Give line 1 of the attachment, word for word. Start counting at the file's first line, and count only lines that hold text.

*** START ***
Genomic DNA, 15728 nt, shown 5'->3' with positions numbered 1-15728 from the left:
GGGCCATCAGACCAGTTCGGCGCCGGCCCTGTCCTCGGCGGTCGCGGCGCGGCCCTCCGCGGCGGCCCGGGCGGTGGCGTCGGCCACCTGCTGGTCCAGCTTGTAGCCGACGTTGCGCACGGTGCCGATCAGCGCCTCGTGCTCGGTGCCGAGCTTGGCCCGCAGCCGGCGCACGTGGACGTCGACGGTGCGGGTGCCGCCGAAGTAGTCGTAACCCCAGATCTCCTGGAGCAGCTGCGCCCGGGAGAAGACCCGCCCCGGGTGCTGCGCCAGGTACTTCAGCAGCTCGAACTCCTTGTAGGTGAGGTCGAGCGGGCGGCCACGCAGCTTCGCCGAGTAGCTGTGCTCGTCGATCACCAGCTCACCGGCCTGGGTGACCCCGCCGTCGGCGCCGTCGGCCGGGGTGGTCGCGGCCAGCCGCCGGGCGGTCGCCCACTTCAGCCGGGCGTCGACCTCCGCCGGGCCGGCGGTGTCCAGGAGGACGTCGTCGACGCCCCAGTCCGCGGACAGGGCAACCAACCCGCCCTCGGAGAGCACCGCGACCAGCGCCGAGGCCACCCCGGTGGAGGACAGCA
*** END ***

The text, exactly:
Genomic DNA, 15728 nt, shown 5'->3' with positions numbered 1-15728 from the left: